More important with prosperity in mind, the fact that few paid the 91 percent rate doesn’t excuse it, nor does it signal pro-growth tax policy obscured by high headline rates.  What we see in the nosebleed rates that JFK inherited is that taxes are increased so that politicians can reduce them through favors.  A high rate of taxation is the surest sign of an incredibly complex tax code that rewards those who do as the government says, as opposed to what market signals dictate.  Consider the unseen here.  Imagine the growth lost in the high tax 1950s thanks to tax rates that could only be lowered insofar as the American people did as politicians desired.  Consider the unseen now.  Tax rates are still way too high, and even now they can be reduced only if Americans do as the political class wishes.  What have we lost?

So while Kennedy perhaps instinctually wanted lower tax rates in concert with a less complicated tax code, and was very explicit about his belief in a sound dollar (“…the dollar must be protected…”), it can’t be forgotten that his Council of Economic Advisers (CEA) was staffed with – you guessed it - credentialed economists almost totally in the bag for John Maynard Keynes.  It’s almost redundant to mention “economists” and “Keynesian” together.  Whatever Kennedy believed, he was largely being advised by economists who viewed government spending as equal (and to some, better) to private savings and investment when it came to boosting economic growth, who saw currency devaluation as the best way to increase exports, and who viewed prosperity (your reviewer is laughing as he types) as something to be managed by economists as a way of avoiding too much….prosperity.  About the latter, the confused economics profession (another redundancy) believes almost to a man and woman that booming economic growth is the cause of inflation, thus explaining why this profession would like to manage it if allowed.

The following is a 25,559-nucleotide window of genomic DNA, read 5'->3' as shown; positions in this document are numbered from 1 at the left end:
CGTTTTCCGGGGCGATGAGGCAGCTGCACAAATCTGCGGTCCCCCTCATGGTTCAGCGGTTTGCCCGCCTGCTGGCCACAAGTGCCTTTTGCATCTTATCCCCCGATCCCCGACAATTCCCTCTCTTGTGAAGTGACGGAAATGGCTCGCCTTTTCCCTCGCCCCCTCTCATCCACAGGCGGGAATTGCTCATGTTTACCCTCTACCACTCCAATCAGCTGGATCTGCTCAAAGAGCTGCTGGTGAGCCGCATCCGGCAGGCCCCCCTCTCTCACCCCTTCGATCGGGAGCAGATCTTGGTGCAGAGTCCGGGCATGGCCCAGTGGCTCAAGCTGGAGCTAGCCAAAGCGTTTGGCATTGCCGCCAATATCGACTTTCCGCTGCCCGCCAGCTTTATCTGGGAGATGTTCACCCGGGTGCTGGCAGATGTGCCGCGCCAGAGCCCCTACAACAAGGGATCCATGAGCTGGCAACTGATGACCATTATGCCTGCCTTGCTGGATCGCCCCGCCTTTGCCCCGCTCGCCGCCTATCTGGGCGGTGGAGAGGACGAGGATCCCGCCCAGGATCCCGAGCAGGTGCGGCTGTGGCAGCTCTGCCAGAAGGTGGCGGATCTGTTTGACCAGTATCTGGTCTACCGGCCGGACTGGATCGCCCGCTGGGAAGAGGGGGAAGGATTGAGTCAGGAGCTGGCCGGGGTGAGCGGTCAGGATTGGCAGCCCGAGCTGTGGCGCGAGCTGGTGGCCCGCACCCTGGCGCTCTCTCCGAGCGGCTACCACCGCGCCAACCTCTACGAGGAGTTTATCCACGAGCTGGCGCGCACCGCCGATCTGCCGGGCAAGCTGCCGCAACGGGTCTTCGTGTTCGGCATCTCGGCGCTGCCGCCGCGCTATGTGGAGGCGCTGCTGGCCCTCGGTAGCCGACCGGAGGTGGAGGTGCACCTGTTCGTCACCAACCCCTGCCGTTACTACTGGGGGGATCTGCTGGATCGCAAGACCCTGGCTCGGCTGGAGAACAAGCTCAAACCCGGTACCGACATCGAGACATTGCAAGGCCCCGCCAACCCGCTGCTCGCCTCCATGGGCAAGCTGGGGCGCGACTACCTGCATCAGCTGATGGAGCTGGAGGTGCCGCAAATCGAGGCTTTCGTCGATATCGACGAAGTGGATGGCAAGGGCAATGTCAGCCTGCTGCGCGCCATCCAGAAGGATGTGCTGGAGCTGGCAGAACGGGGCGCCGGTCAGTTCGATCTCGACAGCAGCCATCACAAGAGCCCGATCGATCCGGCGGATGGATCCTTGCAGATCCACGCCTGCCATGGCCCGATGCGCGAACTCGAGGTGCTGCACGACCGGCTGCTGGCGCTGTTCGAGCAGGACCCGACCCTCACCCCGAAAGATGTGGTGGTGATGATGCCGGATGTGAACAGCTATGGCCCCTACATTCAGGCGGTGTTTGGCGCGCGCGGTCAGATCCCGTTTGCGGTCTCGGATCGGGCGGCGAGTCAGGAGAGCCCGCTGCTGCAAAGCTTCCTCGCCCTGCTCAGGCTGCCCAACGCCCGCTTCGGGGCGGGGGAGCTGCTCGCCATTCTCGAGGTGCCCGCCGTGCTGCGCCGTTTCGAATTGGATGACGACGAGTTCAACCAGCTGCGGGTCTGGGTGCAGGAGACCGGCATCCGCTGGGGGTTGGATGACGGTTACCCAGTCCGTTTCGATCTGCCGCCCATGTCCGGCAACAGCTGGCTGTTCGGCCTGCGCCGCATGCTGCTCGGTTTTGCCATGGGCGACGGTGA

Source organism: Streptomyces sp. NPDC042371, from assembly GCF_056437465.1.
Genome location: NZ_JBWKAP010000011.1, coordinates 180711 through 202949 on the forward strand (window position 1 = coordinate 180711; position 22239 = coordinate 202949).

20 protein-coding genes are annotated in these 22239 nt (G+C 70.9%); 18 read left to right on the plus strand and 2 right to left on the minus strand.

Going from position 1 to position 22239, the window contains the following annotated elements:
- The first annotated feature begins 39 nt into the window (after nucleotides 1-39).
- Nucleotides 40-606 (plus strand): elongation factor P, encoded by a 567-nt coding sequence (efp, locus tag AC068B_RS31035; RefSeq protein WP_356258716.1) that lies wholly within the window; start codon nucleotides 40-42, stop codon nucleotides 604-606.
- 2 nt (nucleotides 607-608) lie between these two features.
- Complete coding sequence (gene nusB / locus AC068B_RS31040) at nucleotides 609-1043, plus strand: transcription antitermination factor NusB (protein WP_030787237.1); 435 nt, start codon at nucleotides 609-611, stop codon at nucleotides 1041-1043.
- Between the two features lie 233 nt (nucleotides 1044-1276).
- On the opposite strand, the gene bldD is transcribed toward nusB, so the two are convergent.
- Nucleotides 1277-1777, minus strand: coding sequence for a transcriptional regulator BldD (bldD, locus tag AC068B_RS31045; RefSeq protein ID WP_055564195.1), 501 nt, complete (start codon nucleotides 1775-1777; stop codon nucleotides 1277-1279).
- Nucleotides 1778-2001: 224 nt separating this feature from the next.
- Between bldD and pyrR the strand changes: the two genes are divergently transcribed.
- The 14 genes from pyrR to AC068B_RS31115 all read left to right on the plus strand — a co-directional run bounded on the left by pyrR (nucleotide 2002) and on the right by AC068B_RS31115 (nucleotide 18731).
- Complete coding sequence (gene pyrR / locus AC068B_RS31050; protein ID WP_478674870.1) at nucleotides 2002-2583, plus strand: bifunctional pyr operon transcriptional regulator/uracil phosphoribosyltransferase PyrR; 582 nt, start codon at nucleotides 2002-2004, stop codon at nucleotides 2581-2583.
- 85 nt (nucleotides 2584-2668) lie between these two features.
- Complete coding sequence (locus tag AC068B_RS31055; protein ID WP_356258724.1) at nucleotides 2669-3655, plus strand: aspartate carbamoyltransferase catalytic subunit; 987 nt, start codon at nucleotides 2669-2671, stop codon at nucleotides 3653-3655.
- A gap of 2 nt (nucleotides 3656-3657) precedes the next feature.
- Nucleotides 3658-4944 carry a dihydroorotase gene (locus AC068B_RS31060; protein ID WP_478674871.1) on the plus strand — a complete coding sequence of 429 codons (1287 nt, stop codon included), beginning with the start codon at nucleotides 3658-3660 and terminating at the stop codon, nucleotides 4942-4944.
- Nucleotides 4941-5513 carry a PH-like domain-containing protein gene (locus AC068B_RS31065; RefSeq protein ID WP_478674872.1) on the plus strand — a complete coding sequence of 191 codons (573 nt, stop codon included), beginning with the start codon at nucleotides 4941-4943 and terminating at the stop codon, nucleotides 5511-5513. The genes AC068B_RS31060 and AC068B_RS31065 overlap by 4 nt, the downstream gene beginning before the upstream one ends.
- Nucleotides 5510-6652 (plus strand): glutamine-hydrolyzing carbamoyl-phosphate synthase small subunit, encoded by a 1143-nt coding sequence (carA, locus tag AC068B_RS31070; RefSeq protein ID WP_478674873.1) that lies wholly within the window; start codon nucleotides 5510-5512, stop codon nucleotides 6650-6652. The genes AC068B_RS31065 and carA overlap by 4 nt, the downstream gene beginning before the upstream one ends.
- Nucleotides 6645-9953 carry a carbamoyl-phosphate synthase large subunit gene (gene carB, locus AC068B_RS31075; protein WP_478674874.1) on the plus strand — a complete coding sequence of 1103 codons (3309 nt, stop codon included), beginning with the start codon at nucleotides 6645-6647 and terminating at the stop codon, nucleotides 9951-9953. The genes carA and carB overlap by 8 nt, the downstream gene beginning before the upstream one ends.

The views inside Kennedy’s CEA largely informed his administration’s early economic policies (“the federal budget can and should be made an instrument of prosperity and stability”) that had little to do with freeing up the private sector, and lots to do with Congress consuming wealth always and everywhere produced in the private sector.  It didn’t work very well.  The authors gleefully featured a few choice lines from a 1962 Kennedy CEA report that is venerated to this day by the (insert Donald Trump’s favorite pejorative here) economics profession about how “The single most important stimulant to investment is the…full utilization of capacity…During periods of economic slack, estimates of future demand are relatively pessimistic, and many prospects are foregone which would appear profitable under conditions of high demand.”